When you hear hoof beats, think of horses not zebras, is the aphorism coined in the 1940s by Theodore Woodward to explain that common conditions occur commonly and rare ones rarely. Most physicians involved directly in patient care will have seen the occasional “zebra” blood test result that is so unexpected when taken into clinical context that it is probably spurious, rather than the harbinger of some exotic lethal disease. Rational and cost effective use and interpretation of laboratory testing is perceived to be good medicine, and this particular skill is honed with experience. Also, when screening for disease, Public Health England is very clear—a screening programme needs to offer more benefit than harm and at a reasonable cost.
In the United States, where patients increasingly see themselves more as consumers, the mindset is somewhat different. It is now possible to go online and order a variety of blood tests without the need for a physician “order,” although the interpretation of the results is left to the patient/consumer laboratory. So called “at-home diagnostics” are a growing part of the US healthcare market, tapping into demand from patients who want to monitor their health outside of the traditional doctor’s office.
For some, this is seen as empowerment: individuals can choose to have a blood test performed even if it is thought unnecessary or unhelpful by their personal medical practitioners. Apparently, thyroid function testing is particularly popular. Many states in the US already allow patients to order certain blood tests without a request form signed by a physician. Recently, in Arizona, a law was passed expanding this “right” to allow Arizonians to obtain and pay for any laboratory test without first being required to obtain a healthcare provider’s request or approval by their health insurance company—all costs for the tests are considered to be out-of-pocket rather than paid for by an insurer.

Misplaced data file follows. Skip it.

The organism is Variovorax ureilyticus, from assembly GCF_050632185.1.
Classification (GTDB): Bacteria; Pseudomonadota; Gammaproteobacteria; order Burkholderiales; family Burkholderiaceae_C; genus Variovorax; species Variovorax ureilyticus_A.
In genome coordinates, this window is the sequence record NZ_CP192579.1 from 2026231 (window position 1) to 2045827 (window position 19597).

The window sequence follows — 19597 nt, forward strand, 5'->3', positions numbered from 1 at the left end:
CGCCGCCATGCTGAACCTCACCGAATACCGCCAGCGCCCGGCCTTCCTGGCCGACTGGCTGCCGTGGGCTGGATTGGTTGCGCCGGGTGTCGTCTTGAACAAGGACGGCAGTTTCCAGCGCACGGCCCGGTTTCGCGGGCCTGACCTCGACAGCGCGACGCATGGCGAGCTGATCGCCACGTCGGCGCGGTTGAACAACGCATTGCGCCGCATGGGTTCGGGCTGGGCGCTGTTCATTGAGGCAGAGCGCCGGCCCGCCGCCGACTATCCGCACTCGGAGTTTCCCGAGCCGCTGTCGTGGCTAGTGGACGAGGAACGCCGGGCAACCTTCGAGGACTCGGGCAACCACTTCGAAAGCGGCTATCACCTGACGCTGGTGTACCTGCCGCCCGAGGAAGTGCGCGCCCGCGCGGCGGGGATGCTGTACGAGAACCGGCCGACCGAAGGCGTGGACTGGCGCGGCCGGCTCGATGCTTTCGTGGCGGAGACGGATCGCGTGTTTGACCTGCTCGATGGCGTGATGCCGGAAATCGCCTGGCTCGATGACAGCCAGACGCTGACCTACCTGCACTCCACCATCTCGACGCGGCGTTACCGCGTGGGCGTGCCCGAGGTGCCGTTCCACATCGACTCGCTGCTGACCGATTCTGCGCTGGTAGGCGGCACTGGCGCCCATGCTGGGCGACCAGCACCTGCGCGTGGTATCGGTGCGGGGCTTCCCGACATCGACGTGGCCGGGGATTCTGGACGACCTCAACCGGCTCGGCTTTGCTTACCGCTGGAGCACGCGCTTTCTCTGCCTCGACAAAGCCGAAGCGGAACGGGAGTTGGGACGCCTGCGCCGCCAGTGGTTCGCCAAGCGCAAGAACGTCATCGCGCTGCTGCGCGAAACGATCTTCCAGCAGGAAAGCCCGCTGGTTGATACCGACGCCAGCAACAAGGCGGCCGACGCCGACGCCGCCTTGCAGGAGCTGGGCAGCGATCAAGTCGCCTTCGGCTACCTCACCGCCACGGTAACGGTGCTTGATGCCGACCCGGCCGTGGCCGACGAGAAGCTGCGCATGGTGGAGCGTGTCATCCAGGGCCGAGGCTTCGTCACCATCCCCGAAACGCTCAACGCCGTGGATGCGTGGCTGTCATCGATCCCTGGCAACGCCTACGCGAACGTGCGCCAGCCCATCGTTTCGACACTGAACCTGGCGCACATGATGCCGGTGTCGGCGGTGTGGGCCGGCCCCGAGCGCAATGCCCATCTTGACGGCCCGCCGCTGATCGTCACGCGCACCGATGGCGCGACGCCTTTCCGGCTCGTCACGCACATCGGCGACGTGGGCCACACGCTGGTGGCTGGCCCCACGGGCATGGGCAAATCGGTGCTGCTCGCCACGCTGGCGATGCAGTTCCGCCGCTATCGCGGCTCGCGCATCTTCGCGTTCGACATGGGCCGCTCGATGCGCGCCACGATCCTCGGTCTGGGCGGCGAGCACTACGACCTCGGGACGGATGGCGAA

Unsurprisingly, one new and very high profile company believes this law could serve as a model for the whole of the United States—“changing the healthcare paradigm to one in which early detection and prevention become reality.” This particular company has expanded rapidly across the state, creating “Wellness Centers at convenient hours” with prices that are 50-80% below the standard Medicare reimbursement rates.
Direct access testing certainly appears to be gaining in popularity, with the reasons including convenience, lower cost, privacy, more rapid access, and being prepared for a forthcoming visit to the doctor. For the US, the Arizona experience also offers access to certain tests that may have been restricted previously by insurance companies. The flip side is that there is no requirement to review results with physicians, nor any assurance that tests requested by patients are appropriate, or that patients are able to reliably interpret test results on their own. Patients who order their own tests might also not be able to contextualise the tests in relation to their personal medical history, fuelling the number of worried-well if a “zebra blood test” is reported. Although the labs performing the tests will in the most part be regulated, there is also the potential for “disease mongering” by commercial companies with vested interests now that consumers have easy access to low cost testing.
Is the NHS ready to adopt a similar system, where low cost blood testing is made generally available to consumers? This may be seen as another step along the road to privatisation although, given the explosion in the use of wearable technologies for fitness, lifestyle, and (increasingly) physiological monitoring, this approach may be attractive to an increasing number of people. It may also be helpful for patients to be given information about the real costs of laboratory investigations, rather than them being thought of as “free.” Whatever else, this new approach to blood testing would mean a shakeup of NHS laboratory and phlebotomy services, as well as the extinction of the long queues and prolonged waiting times at surgeries and hospital laboratories that are commonplace today.
David Kerr has worn many hats, sometimes at the same time—diabetologist; editor of Diabetes Digest; researcher; and founder of VoyageMD.com, a free service for travellers with diabetes, and Excarbs.com, which focuses on exercise and insulin. He is now director of research and innovation at the William Sansum Diabetes Center in Santa Barbara, California. You can follow him on Twitter (@GoDiabetesMD) and LinkedIn.
Competing interests: The author has no relevant competing interests to declare.